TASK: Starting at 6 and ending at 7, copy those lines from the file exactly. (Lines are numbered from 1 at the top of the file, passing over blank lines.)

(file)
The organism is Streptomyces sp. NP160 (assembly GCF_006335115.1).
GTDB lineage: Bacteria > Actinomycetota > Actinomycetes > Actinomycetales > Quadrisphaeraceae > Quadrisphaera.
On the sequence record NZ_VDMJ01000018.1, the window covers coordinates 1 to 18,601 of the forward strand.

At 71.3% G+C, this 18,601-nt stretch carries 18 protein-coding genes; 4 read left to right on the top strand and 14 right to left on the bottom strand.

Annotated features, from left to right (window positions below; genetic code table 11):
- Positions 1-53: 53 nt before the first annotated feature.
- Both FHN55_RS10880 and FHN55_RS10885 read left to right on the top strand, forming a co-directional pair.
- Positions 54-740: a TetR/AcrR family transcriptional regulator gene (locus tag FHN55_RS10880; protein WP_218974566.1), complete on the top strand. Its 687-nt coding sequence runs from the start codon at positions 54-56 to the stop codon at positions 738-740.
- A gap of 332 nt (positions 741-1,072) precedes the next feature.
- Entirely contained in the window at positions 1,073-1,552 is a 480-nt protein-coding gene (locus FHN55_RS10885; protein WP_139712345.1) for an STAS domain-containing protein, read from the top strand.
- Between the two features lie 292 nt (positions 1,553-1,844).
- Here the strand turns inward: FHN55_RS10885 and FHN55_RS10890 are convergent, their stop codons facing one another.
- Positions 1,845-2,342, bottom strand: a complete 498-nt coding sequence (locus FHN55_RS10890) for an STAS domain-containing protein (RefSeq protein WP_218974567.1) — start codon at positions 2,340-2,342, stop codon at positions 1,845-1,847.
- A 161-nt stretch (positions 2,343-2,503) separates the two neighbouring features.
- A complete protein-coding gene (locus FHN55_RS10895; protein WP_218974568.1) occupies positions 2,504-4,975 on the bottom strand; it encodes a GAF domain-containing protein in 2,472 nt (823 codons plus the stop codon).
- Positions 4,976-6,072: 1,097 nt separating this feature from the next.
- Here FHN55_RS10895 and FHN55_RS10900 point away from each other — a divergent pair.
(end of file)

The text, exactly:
- Positions 1-53: 53 nt before the first annotated feature.
- Both FHN55_RS10880 and FHN55_RS10885 read left to right on the top strand, forming a co-directional pair.